- The Washington Times - Wednesday, January 27, 2010

A State of the Union address can launch major reforms, focus the nation’s attention or spark international tensions. But for many groups looking to advance their agenda, just earning a mention by the president is the Holy Grail.

With President Obama set to give his first such address Wednesday night, groups ranging from D.C. voting rights advocates to supporters of an immigration-law overhaul are angling for even the briefest showing of presidential favor from the House podium.

“It can have a very significant impact,” said Bob Dinneen, chief executive officer of the Renewable Fuels Association.

Mr. Dinneen cited President George W. Bush’s address in 2006 as a case in point. In the speech, Mr. Bush talked about the need to stop the nation’s “addiction” to foreign oil and to embrace ethanol and other renewable fuel sources.

“It really teed up a discussion about energy policy and led to the passage of the energy bill in 2007 that resulted in the renewable-fuel standard in this country,” Mr. Dinneen said. “So it was an important catalyst.”

Earlier this week, proponents of giving the District of Columbia full voting rights in Congress sent the White House a petition with 41,000 signatures in hopes of persuading Mr. Obama to devote some airtime to the cause, which he has endorsed in the past. The group even invited supporters to compete in a contest to draft the ideal language to load into the presidential teleprompter.

“Most Americans do not know about this problem,” said Ilir Zherka, executive director of D.C. Vote, noting that surveys show most voters think the District already has full congressional voting rights. “The president could help us educate Americans about this problem by mentioning it.”

Perhaps more important, Mr. Zherka said, Mr. Obama could help break a stalemate by urging lawmakers to find a way forward on legislation that passed the Senate but has stalled in the House.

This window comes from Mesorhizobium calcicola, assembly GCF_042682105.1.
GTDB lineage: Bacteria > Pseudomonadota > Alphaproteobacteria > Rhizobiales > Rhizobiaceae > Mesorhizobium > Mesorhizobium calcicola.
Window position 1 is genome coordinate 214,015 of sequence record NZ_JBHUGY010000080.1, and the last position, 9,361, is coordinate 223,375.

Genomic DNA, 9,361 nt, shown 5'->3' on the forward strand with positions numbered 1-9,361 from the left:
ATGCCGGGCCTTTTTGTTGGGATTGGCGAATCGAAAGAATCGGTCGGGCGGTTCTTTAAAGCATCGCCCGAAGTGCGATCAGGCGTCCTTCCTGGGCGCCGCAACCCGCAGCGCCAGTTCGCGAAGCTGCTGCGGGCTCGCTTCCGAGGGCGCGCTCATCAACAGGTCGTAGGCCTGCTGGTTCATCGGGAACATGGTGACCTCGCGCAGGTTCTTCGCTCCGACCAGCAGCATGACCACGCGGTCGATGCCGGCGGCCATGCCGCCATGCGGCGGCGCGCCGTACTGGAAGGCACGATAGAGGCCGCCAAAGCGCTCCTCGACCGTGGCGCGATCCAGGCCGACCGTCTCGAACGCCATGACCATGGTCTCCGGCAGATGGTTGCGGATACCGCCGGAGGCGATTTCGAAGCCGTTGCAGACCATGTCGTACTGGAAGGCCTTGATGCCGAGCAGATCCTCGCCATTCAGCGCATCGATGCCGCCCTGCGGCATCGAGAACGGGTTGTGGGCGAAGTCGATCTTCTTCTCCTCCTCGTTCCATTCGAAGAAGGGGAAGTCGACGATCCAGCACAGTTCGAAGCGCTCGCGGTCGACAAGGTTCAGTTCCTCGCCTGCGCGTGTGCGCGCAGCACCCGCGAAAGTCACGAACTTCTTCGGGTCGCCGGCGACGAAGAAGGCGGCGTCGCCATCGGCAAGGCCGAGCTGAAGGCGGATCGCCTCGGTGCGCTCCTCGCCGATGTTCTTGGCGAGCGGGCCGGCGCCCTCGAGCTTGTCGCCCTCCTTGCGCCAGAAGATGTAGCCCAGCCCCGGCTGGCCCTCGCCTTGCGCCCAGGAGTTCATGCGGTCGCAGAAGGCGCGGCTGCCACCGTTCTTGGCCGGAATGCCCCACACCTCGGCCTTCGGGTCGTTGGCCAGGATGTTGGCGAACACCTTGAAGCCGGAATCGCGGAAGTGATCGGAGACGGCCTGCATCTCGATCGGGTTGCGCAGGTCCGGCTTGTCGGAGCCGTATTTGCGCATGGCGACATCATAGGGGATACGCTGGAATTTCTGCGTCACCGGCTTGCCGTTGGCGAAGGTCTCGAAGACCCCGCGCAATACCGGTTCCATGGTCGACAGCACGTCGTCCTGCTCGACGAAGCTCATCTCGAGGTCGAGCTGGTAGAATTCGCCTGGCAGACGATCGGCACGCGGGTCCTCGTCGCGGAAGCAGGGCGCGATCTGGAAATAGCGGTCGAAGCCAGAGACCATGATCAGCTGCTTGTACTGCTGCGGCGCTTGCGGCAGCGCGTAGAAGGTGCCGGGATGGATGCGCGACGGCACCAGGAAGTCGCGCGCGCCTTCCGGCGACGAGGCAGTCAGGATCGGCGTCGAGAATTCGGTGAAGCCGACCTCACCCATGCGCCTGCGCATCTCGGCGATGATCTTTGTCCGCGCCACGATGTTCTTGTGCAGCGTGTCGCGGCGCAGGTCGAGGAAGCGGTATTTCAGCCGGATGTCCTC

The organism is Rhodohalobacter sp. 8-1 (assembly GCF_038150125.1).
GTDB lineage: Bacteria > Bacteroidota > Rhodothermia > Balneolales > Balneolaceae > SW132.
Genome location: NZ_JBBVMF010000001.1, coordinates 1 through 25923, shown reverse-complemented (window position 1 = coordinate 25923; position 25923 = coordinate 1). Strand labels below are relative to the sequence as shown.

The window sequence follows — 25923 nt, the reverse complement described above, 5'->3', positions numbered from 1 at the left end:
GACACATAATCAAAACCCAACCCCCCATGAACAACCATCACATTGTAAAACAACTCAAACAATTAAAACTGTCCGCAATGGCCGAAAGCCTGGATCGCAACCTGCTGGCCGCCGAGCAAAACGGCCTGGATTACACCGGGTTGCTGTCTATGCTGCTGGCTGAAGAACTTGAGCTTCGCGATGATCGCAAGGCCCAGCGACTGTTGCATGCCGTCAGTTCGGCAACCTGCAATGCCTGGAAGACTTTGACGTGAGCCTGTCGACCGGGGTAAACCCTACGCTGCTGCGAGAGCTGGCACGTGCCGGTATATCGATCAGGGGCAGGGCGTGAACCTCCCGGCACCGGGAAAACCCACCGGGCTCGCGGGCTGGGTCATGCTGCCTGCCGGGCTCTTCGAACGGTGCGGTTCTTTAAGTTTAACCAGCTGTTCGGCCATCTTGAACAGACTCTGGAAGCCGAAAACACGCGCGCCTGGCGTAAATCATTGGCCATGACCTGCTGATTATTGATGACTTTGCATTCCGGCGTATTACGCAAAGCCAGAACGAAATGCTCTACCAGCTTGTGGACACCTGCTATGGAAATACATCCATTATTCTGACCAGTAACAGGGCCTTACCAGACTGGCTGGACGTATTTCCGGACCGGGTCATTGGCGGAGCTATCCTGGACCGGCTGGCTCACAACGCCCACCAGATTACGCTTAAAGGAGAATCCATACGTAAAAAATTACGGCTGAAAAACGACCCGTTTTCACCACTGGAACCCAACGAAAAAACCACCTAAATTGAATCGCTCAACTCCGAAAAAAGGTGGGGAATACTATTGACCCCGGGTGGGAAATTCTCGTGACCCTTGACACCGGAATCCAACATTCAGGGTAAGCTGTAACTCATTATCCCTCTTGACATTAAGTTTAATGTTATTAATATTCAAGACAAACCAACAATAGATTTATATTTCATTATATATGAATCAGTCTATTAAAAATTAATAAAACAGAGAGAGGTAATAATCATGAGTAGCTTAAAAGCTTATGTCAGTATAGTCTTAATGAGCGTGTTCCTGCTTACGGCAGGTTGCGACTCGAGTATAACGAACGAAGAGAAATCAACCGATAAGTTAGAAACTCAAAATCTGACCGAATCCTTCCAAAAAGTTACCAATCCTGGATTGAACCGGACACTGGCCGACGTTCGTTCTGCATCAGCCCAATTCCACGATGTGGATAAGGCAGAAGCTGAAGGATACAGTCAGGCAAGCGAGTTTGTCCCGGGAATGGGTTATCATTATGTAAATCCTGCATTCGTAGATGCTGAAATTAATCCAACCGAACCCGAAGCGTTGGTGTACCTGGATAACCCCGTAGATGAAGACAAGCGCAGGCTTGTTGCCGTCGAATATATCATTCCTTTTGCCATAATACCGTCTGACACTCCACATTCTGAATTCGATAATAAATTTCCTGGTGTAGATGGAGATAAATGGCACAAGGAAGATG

“I think having him address this issue when he’s before the Congress and calling on them to send a bill would be very helpful,” he said.

To many viewers, the modern State of the Union address may sound like a laundry list, but previous speeches demonstrate the influence that the annual rite can have.

Mr. Bush almost singlehandedly focused the nation’s attention on steroids by demanding in his 2004 address that team owners clean up pro sports. And one year earlier, in the run-up to the Iraq war, Mr. Bush mentioned then-Iraqi strongman Saddam Hussein’s search for nuclear materials, which began a chain of events that eventually led to federal criminal charges for former vice presidential Chief of Staff I. Lewis “Scooter” Libby.

This year, some groups could use a presidential mention to help soothe frayed relations.

About 250 immigrant rights advocates rallied outside the Department of Homeland Security on Tuesday in a pre-State of the Union protest over what they say is halting progress on revamping immigration laws and legalizing millions of immigrants.

Mr. Bush called for an overhaul of the country’s immigration system in every State of the Union address from 2004 through 2008. Angela Kelley, vice president for immigration policy and advocacy at the liberal Center for American Progress, said immigrant rights activists will be listening closely to hear whether Mr. Obama raises the issue, including her 92-year-old Bolivian-born grandmother.

“She’s listening for the word ‘immigration,’” Ms. Kelley said.

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